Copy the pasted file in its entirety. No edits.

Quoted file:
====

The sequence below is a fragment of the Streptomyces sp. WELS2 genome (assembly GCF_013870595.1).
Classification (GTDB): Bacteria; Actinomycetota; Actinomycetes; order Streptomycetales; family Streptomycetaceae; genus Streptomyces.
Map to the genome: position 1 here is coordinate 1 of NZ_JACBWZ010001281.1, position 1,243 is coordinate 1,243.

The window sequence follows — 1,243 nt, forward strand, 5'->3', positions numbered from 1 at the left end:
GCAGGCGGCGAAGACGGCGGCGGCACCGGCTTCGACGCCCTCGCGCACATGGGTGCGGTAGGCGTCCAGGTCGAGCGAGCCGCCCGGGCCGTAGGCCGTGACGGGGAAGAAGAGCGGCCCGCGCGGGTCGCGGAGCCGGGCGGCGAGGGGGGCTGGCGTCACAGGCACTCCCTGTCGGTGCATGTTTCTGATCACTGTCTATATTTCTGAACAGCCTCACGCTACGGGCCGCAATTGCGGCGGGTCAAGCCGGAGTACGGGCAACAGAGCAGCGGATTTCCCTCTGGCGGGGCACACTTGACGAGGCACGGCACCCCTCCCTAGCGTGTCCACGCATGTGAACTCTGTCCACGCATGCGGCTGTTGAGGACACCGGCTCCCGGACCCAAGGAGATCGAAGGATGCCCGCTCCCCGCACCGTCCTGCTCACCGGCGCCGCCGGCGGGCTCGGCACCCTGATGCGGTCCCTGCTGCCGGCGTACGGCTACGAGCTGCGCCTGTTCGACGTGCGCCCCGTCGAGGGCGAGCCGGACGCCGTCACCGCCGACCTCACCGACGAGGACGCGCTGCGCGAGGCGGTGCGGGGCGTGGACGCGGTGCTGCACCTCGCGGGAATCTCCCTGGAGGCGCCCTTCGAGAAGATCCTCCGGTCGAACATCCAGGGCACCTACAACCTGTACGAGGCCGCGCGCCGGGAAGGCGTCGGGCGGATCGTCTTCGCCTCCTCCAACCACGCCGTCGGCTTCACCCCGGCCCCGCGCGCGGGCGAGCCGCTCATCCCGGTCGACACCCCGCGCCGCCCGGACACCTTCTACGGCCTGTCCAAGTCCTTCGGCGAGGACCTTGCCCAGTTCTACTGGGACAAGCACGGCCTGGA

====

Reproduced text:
The sequence below is a fragment of the Streptomyces sp. WELS2 genome (assembly GCF_013870595.1).
Classification (GTDB): Bacteria; Actinomycetota; Actinomycetes; order Streptomycetales; family Streptomycetaceae; genus Streptomyces.
Map to the genome: position 1 here is coordinate 1 of NZ_JACBWZ010001281.1, position 1,243 is coordinate 1,243.

The window sequence follows — 1,243 nt, forward strand, 5'->3', positions numbered from 1 at the left end:
GCAGGCGGCGAAGACGGCGGCGGCACCGGCTTCGACGCCCTCGCGCACATGGGTGCGGTAGGCGTCCAGGTCGAGCGAGCCGCCCGGGCCGTAGGCCGTGACGGGGAAGAAGAGCGGCCCGCGCGGGTCGCGGAGCCGGGCGGCGAGGGGGGCTGGCGTCACAGGCACTCCCTGTCGGTGCATGTTTCTGATCACTGTCTATATTTCTGAACAGCCTCACGCTACGGGCCGCAATTGCGGCGGGTCAAGCCGGAGTACGGGCAACAGAGCAGCGGATTTCCCTCTGGCGGGGCACACTTGACGAGGCACGGCACCCCTCCCTAGCGTGTCCACGCATGTGAACTCTGTCCACGCATGCGGCTGTTGAGGACACCGGCTCCCGGACCCAAGGAGATCGAAGGATGCCCGCTCCCCGCACCGTCCTGCTCACCGGCGCCGCCGGCGGGCTCGGCACCCTGATGCGGTCCCTGCTGCCGGCGTACGGCTACGAGCTGCGCCTGTTCGACGTGCGCCCCGTCGAGGGCGAGCCGGACGCCGTCACCGCCGACCTCACCGACGAGGACGCGCTGCGCGAGGCGGTGCGGGGCGTGGACGCGGTGCTGCACCTCGCGGGAATCTCCCTGGAGGCGCCCTTCGAGAAGATCCTCCGGTCGAACATCCAGGGCACCTACAACCTGTACGAGGCCGCGCGCCGGGAAGGCGTCGGGCGGATCGTCTTCGCCTCCTCCAACCACGCCGTCGGCTTCACCCCGGCCCCGCGCGCGGGCGAGCCGCTCATCCCGGTCGACACCCCGCGCCGCCCGGACACCTTCTACGGCCTGTCCAAGTCCTTCGGCGAGGACCTTGCCCAGTTCTACTGGGACAAGCACGGCCTGGA